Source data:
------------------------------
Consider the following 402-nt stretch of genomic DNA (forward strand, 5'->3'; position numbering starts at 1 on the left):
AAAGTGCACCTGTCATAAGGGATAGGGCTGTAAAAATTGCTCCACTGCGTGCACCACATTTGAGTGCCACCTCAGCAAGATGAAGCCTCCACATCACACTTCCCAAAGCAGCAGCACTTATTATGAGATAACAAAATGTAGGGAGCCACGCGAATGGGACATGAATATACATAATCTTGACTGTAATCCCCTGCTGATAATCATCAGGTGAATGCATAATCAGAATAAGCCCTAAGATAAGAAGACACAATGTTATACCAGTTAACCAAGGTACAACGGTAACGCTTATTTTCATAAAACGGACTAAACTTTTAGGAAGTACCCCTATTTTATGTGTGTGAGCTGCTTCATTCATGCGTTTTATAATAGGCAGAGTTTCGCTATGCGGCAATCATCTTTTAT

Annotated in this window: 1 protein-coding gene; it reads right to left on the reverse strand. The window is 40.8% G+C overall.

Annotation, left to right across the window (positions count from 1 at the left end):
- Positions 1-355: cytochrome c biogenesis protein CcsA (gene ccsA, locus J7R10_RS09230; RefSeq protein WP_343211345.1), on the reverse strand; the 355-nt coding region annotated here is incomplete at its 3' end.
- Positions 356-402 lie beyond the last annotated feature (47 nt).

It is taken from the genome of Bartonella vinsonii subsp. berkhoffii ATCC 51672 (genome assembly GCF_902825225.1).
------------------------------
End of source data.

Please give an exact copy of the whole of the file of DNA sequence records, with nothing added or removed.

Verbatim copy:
Consider the following 402-nt stretch of genomic DNA (forward strand, 5'->3'; position numbering starts at 1 on the left):
AAAGTGCACCTGTCATAAGGGATAGGGCTGTAAAAATTGCTCCACTGCGTGCACCACATTTGAGTGCCACCTCAGCAAGATGAAGCCTCCACATCACACTTCCCAAAGCAGCAGCACTTATTATGAGATAACAAAATGTAGGGAGCCACGCGAATGGGACATGAATATACATAATCTTGACTGTAATCCCCTGCTGATAATCATCAGGTGAATGCATAATCAGAATAAGCCCTAAGATAAGAAGACACAATGTTATACCAGTTAACCAAGGTACAACGGTAACGCTTATTTTCATAAAACGGACTAAACTTTTAGGAAGTACCCCTATTTTATGTGTGTGAGCTGCTTCATTCATGCGTTTTATAATAGGCAGAGTTTCGCTATGCGGCAATCATCTTTTAT

Annotated in this window: 1 protein-coding gene; it reads right to left on the reverse strand. The window is 40.8% G+C overall.

Annotation, left to right across the window (positions count from 1 at the left end):
- Positions 1-355: cytochrome c biogenesis protein CcsA (gene ccsA, locus J7R10_RS09230; RefSeq protein WP_343211345.1), on the reverse strand; the 355-nt coding region annotated here is incomplete at its 3' end.
- Positions 356-402 lie beyond the last annotated feature (47 nt).

It is taken from the genome of Bartonella vinsonii subsp. berkhoffii ATCC 51672 (genome assembly GCF_902825225.1).